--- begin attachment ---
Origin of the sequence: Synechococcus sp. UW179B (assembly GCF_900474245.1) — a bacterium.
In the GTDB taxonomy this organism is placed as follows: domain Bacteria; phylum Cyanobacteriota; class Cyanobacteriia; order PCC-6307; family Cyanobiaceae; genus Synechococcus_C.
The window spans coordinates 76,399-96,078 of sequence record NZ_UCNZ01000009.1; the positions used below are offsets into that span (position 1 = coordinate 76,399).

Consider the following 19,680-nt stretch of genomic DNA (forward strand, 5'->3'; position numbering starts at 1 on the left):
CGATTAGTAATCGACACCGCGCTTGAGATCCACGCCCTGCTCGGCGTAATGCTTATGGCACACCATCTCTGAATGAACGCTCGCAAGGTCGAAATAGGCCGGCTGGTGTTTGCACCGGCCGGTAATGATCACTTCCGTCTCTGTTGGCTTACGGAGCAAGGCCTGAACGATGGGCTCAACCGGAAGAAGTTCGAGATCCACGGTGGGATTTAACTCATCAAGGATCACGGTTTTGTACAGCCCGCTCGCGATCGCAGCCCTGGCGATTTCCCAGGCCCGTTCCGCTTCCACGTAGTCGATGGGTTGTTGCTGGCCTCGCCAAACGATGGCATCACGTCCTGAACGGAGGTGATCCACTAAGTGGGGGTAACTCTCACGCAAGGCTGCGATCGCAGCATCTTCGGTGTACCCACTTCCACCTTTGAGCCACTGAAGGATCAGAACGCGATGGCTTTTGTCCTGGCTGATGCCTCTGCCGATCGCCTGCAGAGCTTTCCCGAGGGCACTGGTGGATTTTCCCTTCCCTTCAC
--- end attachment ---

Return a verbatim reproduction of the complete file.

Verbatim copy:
Origin of the sequence: Synechococcus sp. UW179B (assembly GCF_900474245.1) — a bacterium.
In the GTDB taxonomy this organism is placed as follows: domain Bacteria; phylum Cyanobacteriota; class Cyanobacteriia; order PCC-6307; family Cyanobiaceae; genus Synechococcus_C.
The window spans coordinates 76,399-96,078 of sequence record NZ_UCNZ01000009.1; the positions used below are offsets into that span (position 1 = coordinate 76,399).

Consider the following 19,680-nt stretch of genomic DNA (forward strand, 5'->3'; position numbering starts at 1 on the left):
CGATTAGTAATCGACACCGCGCTTGAGATCCACGCCCTGCTCGGCGTAATGCTTATGGCACACCATCTCTGAATGAACGCTCGCAAGGTCGAAATAGGCCGGCTGGTGTTTGCACCGGCCGGTAATGATCACTTCCGTCTCTGTTGGCTTACGGAGCAAGGCCTGAACGATGGGCTCAACCGGAAGAAGTTCGAGATCCACGGTGGGATTTAACTCATCAAGGATCACGGTTTTGTACAGCCCGCTCGCGATCGCAGCCCTGGCGATTTCCCAGGCCCGTTCCGCTTCCACGTAGTCGATGGGTTGTTGCTGGCCTCGCCAAACGATGGCATCACGTCCTGAACGGAGGTGATCCACTAAGTGGGGGTAACTCTCACGCAAGGCTGCGATCGCAGCATCTTCGGTGTACCCACTTCCACCTTTGAGCCACTGAAGGATCAGAACGCGATGGCTTTTGTCCTGGCTGATGCCTCTGCCGATCGCCTGCAGAGCTTTCCCGAGGGCACTGGTGGATTTTCCCTTCCCTTCAC